Something I found extremely interesting was the fact that tameness was passed down and not something the domesticated animals developed. This sort of gives me new insight on domestication of animals. All along I’ve been thinking that if you get an animal from the wild and take care of it at home, it’ll change its ways even if by a little, but apparently not. I know there are some animals that do, but not in most cases.

Also, I’m really surprised about the way genes work. Genes sort of adapt. In the case of the fox, for example, the foxes started becoming physically cuter with each generation. That’s really impressive. It also sort of answers a question I’ve had all along. I’ve been wondering why dogs look so different if they are all just a variation of a wolf. How can a wolf become a chihuahua? Genes!

Being a dog person, I’m really glad to have watched this documentary. I know sometimes my husky ignores me on propose, but knowing that at least she does understand what’s I’m trying to convey cheers me up. One thing that might relate to this documentary is this personal experience I had, where my Husky was about to run out of the house like she usually does, but my sister pretended to cry, and she actually came back to cheer her up. She just lay sort of looked at her and came back.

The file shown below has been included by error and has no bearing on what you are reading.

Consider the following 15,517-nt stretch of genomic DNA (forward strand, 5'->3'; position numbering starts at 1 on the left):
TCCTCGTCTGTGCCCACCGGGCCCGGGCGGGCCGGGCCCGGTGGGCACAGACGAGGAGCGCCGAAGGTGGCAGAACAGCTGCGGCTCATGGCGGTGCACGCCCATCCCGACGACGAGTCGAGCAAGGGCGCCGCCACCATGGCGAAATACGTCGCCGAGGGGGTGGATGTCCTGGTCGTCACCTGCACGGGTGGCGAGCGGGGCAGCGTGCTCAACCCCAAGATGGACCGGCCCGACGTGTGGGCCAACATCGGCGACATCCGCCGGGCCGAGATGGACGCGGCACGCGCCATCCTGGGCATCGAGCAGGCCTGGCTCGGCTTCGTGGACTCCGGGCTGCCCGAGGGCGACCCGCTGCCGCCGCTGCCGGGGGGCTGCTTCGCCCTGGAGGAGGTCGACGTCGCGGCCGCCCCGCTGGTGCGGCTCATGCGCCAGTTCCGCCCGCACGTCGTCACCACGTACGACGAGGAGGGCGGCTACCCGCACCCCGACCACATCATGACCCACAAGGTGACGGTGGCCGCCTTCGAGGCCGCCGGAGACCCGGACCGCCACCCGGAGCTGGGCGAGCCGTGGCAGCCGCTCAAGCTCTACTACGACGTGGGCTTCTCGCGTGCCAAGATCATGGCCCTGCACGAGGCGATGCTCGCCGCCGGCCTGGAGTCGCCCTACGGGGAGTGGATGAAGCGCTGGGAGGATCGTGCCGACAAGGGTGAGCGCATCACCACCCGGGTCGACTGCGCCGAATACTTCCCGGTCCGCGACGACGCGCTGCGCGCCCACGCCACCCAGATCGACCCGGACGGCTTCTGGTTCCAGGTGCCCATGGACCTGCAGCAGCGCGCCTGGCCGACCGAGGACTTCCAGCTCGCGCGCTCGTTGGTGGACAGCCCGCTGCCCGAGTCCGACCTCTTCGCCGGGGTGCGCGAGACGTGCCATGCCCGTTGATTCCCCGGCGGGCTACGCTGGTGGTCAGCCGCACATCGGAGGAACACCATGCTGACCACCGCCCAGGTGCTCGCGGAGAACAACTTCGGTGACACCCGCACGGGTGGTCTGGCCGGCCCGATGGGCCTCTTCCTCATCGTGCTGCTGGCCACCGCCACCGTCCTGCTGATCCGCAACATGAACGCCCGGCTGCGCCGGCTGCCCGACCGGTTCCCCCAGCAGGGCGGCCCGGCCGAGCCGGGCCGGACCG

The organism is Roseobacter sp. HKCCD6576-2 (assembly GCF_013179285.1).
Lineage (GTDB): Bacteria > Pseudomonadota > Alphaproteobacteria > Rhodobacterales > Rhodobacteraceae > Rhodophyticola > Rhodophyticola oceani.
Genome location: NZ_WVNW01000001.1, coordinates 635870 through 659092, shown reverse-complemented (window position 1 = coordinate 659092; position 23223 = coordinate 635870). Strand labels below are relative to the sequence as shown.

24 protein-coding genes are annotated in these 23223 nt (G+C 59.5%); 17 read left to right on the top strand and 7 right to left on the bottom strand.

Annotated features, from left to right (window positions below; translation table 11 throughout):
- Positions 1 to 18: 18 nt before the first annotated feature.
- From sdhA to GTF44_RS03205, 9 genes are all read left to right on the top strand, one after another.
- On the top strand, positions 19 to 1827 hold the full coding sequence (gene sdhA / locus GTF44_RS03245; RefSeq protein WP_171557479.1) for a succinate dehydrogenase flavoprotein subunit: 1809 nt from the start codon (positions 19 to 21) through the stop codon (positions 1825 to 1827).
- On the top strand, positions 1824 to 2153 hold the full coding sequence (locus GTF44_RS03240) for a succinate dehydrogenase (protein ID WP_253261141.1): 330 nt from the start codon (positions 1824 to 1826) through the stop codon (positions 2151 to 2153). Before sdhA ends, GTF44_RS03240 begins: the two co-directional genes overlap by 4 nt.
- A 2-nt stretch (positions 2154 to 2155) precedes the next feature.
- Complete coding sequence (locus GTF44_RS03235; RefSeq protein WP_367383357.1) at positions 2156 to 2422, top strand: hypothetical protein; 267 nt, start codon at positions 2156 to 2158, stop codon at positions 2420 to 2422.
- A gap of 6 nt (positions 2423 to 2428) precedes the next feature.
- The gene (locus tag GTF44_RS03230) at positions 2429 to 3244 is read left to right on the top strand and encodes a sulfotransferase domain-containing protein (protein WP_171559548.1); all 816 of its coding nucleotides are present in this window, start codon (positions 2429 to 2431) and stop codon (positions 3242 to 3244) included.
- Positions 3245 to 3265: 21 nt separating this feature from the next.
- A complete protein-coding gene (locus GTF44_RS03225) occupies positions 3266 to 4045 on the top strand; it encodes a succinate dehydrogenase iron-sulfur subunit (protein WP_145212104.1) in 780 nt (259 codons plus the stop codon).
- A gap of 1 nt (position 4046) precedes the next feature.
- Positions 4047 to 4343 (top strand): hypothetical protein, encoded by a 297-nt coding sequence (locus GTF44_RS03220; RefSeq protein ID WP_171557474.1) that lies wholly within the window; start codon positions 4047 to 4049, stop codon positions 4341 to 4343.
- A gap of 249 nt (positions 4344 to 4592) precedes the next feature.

Domestication not only led to so many different races of dogs, but it also led to dogs developing social skills. I wonder if this applies to other animals, too, like cats.


One thought on “Domestication

  1. I find this concept intriguing, myself; that social behavior is brought about genetically rather than as through learning or conditioning. It would make sense that wolves would easily adapt to be socially compatible with humans or a similar kind of authoritative social species. In nature they live in packs with complicated social structure not unlike human social hierarchy regarding levels of dominance and submission. This preexisting social behavior gave both us and evolution something usable to work with.
    Cats, on the other hand, do not have any such complicated social structure. Their close natural relatives do not live in packs or submit to any form of social hierarchy and are primarily independent creatures. No, lions aren’t close enough to count. I don’t think cats are a plausible candidate to adapt dog-like social abilities, largely due to their difference in brain size. This is partially why I believe the larger predatory cats have such a social structure but smaller cats do not.

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